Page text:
Indian prime minister Narendra Modi had the discretion to strike a deal on Teesta water-sharing, but, The Economist writes, he might find it awkward to make such gesture to Bangladesh premier Sheikh Hasina.
On the other hand, the British magazine says, Hasina, for her part, is ignoring domestic suspicion of India to sign the security pact.
“There was no progress on what mattered most to Sheikh Hasina: a treaty on how to share the water of the 53 rivers that flow from India to Bangladesh,” The Economist observed on failure to sign Teesta deal, in an article “Water tortured: The romance between Bangladesh and India is star-crossed”.
The influential British magazine came up with the article in its latest issue appeared on 14 April.
“Even if the water of the Teesta was his to give, Mr Modi might find it awkward to become too chummy with Sheika Hasina.”
The magazine also focussed on the opposition Bangladesh Nationalist Party’s accusation of selling out against Hasina and promise to scrap it if the party comes to power.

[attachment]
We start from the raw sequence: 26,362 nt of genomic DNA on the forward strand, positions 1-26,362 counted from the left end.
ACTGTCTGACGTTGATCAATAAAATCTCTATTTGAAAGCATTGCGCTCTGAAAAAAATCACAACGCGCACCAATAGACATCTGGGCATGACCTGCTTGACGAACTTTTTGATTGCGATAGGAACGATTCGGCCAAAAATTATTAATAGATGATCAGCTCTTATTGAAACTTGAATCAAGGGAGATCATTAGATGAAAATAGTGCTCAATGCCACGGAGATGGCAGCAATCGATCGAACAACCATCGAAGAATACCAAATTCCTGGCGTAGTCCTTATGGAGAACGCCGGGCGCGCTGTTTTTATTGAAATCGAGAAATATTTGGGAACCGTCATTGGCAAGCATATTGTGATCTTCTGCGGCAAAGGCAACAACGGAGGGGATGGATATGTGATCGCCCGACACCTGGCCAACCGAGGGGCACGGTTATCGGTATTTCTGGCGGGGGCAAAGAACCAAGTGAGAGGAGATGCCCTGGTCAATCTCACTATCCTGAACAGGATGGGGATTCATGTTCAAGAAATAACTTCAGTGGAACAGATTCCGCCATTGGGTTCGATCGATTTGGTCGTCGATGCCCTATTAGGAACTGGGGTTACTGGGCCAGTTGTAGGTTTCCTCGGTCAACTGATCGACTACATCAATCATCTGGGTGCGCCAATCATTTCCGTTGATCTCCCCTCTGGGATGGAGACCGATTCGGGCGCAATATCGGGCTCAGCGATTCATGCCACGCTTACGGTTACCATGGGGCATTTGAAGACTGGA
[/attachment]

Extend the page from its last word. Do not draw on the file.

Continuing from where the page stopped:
“The Teesta is another handy stick with which the BNP can beat the government,” the article pointed out.
The Economist referred to Bangladesh’s geographical location between India and South-East Asia with a long littoral and China’s trade and defence cooperation with the country, especially Dhaka’s purchase of two Chinese submarines and president Xi Jinping’s loan offers of billions of dollars.
“India is responding with a charm offensive of its own,” the magazine said dwelling on the agreements and MoUs. The Economist specifically pointed to “no progress” in water-sharing.
The magazine mentioned that Sheikh Hasina went home shrugging: “We sought water, but got electricity.”